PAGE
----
I have another question, if she nurses and goes to sleep when she is finished, I'm scared if I give her formula it will cause over feeding only to make spitting up worse!! Please give some insight on this!!
    14 replies | 206 view(s)
  • @llli*sassypants's Avatar
    Today, 12:14 PM
    We did this with my son because he was premature and jaundiced, causing him to fall asleep at the breast very quickly. No amount of poking, tickling, stripping off clothes, etc. could keep him awake long enough to eat. So we supplemented with my pumped milk until he gained some weight and perked up enough to nurse more than a few seconds.
    4 replies | 83 view(s)
  • @llli*perannie's Avatar
    Today, 12:07 PM
    I'm trying supplementing before I quit!! Weight history: birth 7 lbs 5 oz, day 3- 6 lbs 11 oz, day 5- 6 lbs 10 oz, day 7- 6 lbs 11 oz, day 17- 7 lbs 2 oz, day 24- 7 lbs 6 oz, day 31- 7 lbs 12 oz (June 4th) Unfortunately it was not the same scale!! I asked about the scale and they said that at 2 months they "graduate" And I think she isn't really concerned with a certain amount of formula, she gave me the option of alternating nurse one time them formula the next feeding, or just an oz after each feed!
    14 replies | 206 view(s)
  • @llli*maddieb's Avatar
    Today, 11:50 AM
    Why would you quit rather than supplement as needed while continuing to nurse? Can you please explain how much baby has gained since last checkup and when that was? Also, same scale both times? Also, I suggest clarifying with doctor exactly how much supplement per day. 1 ounce after every feeding session is very inexact, as nursing frequency is so variable.
    14 replies | 206 view(s)
  • @llli*midnightsangel's Avatar
    Today, 11:44 AM
    If the baby isn't transferring milk well, the mom will pump to maintain supply and she'll give that milk to baby to make sure he's getting enough to grow and thrive.
    4 replies | 83 view(s)
  • @llli*rosesmum's Avatar
    Today, 11:40 AM
    My breastfeeding goal is 1 year and my plan is to start weaning after a year- so I imagined that I would breastfeed for 13 months. My daughter is 11.5 months old and we are so close, but recently she has been biting a lot more and my supply has dropped dramatically and my let down has slowed greatly. (I used to have an oversupply and overactive let down, so that's what she was used to). She loves her solids and nurses well in the middle of the night and first thing in the morning. All other times she is too impatient for the milk and if she gets really angry about it I get bit (i.e. she screws up her face and angrily bears down and I'm bleeding). I work full time, but take her to work with me or work from home, all but one day a week, that is until this week- this week I have to go into the office 3 days, then we will be back to our usual schedule then at the end of the month we are taking a month off and I won't have to pump and she won't see a bottle at all. My question is should I just go ahead and start the weaning process now? I've got plenty of breast milk in the freezer to make it another month (from past oversupply problem). Or should I just 'suck it up' and make it the next 3 weeks? (Also she is healthy, lots of wet diapers 1-2 poops/day-EBF she is also slightly small for her age around 30th percentile, but nothing anyone is concerned with)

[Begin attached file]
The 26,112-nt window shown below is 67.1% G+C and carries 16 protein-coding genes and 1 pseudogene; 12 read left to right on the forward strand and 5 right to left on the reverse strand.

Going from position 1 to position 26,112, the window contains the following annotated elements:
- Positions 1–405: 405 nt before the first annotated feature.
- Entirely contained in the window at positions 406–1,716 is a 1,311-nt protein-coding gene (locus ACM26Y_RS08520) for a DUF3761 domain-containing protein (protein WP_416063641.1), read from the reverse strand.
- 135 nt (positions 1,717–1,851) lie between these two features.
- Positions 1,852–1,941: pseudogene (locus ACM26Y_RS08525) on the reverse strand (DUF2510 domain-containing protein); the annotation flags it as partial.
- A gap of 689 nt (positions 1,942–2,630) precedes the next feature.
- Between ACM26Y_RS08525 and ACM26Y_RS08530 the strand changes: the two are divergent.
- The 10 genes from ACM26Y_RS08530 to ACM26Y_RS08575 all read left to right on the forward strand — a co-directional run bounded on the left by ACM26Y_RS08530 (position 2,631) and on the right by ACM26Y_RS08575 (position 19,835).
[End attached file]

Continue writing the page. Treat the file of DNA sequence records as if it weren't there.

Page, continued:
1 replies | 74 view(s)
  • @llli*perannie's Avatar
    Today, 11:38 AM
    I have read instances where babies are breastfed and also supplemented with breastmilk to promote weight gain, how does that work!! If mom nurses then gives breastmilk that she has pumped previously, what is the difference???
    4 replies | 83 view(s)
  • @llli*katy77's Avatar
    Today, 11:09 AM
    Fwiw nursing had no effect on my fertility at all. My doctor told me I would not be fertile but my periods came back 8 weeks postpartum despite demand feeding. I also wanted to get pregnant more quickly because I am older -I am 38 - and became preggers after a year. I waited that long on purpose because of the pressures of taking care of a newborn. Everyone has their own story of course. I like to think that sometimes we don't get pregnant when we want to because it has to be that particular egg and that particular a sperm meeting to make the special being that is to come I to the world. A bit soppy but it feels right.
    4 replies | 408 view(s)